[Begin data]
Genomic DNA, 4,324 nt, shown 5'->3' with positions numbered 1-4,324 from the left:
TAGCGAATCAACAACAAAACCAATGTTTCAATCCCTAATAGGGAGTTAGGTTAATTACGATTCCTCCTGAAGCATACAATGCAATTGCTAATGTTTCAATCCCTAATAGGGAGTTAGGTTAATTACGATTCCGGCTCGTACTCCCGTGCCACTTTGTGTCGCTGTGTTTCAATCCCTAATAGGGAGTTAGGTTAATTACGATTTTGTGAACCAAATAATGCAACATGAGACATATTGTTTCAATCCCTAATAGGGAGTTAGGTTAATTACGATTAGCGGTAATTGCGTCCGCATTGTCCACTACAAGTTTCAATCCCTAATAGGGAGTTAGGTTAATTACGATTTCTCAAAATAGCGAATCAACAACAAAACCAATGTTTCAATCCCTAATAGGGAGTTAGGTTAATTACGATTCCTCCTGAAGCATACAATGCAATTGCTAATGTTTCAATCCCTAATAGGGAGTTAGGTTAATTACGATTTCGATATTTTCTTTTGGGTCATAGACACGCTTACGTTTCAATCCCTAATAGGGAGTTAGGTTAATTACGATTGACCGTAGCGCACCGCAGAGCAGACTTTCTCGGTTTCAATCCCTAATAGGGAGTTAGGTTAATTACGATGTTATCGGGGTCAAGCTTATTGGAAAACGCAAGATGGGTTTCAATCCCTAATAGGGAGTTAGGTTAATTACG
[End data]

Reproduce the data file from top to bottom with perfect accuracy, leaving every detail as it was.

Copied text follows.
Genomic DNA, 4,324 nt, shown 5'->3' with positions numbered 1-4,324 from the left:
TAGCGAATCAACAACAAAACCAATGTTTCAATCCCTAATAGGGAGTTAGGTTAATTACGATTCCTCCTGAAGCATACAATGCAATTGCTAATGTTTCAATCCCTAATAGGGAGTTAGGTTAATTACGATTCCGGCTCGTACTCCCGTGCCACTTTGTGTCGCTGTGTTTCAATCCCTAATAGGGAGTTAGGTTAATTACGATTTTGTGAACCAAATAATGCAACATGAGACATATTGTTTCAATCCCTAATAGGGAGTTAGGTTAATTACGATTAGCGGTAATTGCGTCCGCATTGTCCACTACAAGTTTCAATCCCTAATAGGGAGTTAGGTTAATTACGATTTCTCAAAATAGCGAATCAACAACAAAACCAATGTTTCAATCCCTAATAGGGAGTTAGGTTAATTACGATTCCTCCTGAAGCATACAATGCAATTGCTAATGTTTCAATCCCTAATAGGGAGTTAGGTTAATTACGATTTCGATATTTTCTTTTGGGTCATAGACACGCTTACGTTTCAATCCCTAATAGGGAGTTAGGTTAATTACGATTGACCGTAGCGCACCGCAGAGCAGACTTTCTCGGTTTCAATCCCTAATAGGGAGTTAGGTTAATTACGATGTTATCGGGGTCAAGCTTATTGGAAAACGCAAGATGGGTTTCAATCCCTAATAGGGAGTTAGGTTAATTACG